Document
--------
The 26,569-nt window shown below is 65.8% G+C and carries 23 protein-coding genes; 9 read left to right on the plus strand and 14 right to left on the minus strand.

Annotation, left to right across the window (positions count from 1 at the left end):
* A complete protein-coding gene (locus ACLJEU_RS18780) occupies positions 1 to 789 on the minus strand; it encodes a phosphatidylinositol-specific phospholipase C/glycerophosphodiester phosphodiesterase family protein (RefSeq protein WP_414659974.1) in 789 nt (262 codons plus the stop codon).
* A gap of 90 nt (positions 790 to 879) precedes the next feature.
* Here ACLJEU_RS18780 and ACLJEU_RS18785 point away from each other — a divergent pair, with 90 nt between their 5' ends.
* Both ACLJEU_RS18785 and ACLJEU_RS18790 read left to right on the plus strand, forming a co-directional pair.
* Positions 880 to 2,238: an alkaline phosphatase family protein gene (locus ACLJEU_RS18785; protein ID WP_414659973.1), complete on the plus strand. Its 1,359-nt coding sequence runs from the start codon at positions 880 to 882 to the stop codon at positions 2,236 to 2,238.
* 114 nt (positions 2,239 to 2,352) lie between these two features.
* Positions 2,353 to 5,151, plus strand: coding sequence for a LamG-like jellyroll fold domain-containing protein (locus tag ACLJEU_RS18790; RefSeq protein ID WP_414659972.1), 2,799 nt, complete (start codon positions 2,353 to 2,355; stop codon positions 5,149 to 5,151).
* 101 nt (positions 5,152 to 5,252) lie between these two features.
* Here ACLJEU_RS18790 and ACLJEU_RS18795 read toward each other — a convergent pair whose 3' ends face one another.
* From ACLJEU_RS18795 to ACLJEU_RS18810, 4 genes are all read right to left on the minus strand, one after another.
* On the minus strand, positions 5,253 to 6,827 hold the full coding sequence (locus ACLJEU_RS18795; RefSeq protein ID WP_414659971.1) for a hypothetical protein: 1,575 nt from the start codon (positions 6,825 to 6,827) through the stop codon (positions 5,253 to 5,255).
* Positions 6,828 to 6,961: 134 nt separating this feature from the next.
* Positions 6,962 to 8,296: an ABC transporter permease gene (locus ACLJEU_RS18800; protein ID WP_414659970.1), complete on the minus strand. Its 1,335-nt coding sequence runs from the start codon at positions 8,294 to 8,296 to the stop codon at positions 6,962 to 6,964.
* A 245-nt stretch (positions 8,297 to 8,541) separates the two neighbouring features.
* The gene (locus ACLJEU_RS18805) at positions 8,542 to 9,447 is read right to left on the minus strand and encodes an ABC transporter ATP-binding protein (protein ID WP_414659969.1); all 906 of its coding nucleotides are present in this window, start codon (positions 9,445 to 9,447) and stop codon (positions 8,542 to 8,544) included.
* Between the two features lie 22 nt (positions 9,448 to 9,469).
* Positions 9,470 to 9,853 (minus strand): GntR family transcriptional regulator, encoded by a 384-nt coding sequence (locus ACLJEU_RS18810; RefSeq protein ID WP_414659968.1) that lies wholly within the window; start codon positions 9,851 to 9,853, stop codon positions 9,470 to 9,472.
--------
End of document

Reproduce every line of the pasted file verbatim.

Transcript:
The 26,569-nt window shown below is 65.8% G+C and carries 23 protein-coding genes; 9 read left to right on the plus strand and 14 right to left on the minus strand.

Annotation, left to right across the window (positions count from 1 at the left end):
* A complete protein-coding gene (locus ACLJEU_RS18780) occupies positions 1 to 789 on the minus strand; it encodes a phosphatidylinositol-specific phospholipase C/glycerophosphodiester phosphodiesterase family protein (RefSeq protein WP_414659974.1) in 789 nt (262 codons plus the stop codon).
* A gap of 90 nt (positions 790 to 879) precedes the next feature.
* Here ACLJEU_RS18780 and ACLJEU_RS18785 point away from each other — a divergent pair, with 90 nt between their 5' ends.
* Both ACLJEU_RS18785 and ACLJEU_RS18790 read left to right on the plus strand, forming a co-directional pair.
* Positions 880 to 2,238: an alkaline phosphatase family protein gene (locus ACLJEU_RS18785; protein ID WP_414659973.1), complete on the plus strand. Its 1,359-nt coding sequence runs from the start codon at positions 880 to 882 to the stop codon at positions 2,236 to 2,238.
* 114 nt (positions 2,239 to 2,352) lie between these two features.
* Positions 2,353 to 5,151, plus strand: coding sequence for a LamG-like jellyroll fold domain-containing protein (locus tag ACLJEU_RS18790; RefSeq protein ID WP_414659972.1), 2,799 nt, complete (start codon positions 2,353 to 2,355; stop codon positions 5,149 to 5,151).
* 101 nt (positions 5,152 to 5,252) lie between these two features.
* Here ACLJEU_RS18790 and ACLJEU_RS18795 read toward each other — a convergent pair whose 3' ends face one another.
* From ACLJEU_RS18795 to ACLJEU_RS18810, 4 genes are all read right to left on the minus strand, one after another.
* On the minus strand, positions 5,253 to 6,827 hold the full coding sequence (locus ACLJEU_RS18795; RefSeq protein ID WP_414659971.1) for a hypothetical protein: 1,575 nt from the start codon (positions 6,825 to 6,827) through the stop codon (positions 5,253 to 5,255).
* Positions 6,828 to 6,961: 134 nt separating this feature from the next.
* Positions 6,962 to 8,296: an ABC transporter permease gene (locus ACLJEU_RS18800; protein ID WP_414659970.1), complete on the minus strand. Its 1,335-nt coding sequence runs from the start codon at positions 8,294 to 8,296 to the stop codon at positions 6,962 to 6,964.
* A 245-nt stretch (positions 8,297 to 8,541) separates the two neighbouring features.
* The gene (locus ACLJEU_RS18805) at positions 8,542 to 9,447 is read right to left on the minus strand and encodes an ABC transporter ATP-binding protein (protein ID WP_414659969.1); all 906 of its coding nucleotides are present in this window, start codon (positions 9,445 to 9,447) and stop codon (positions 8,542 to 8,544) included.
* Between the two features lie 22 nt (positions 9,448 to 9,469).
* Positions 9,470 to 9,853 (minus strand): GntR family transcriptional regulator, encoded by a 384-nt coding sequence (locus ACLJEU_RS18810; RefSeq protein ID WP_414659968.1) that lies wholly within the window; start codon positions 9,851 to 9,853, stop codon positions 9,470 to 9,472.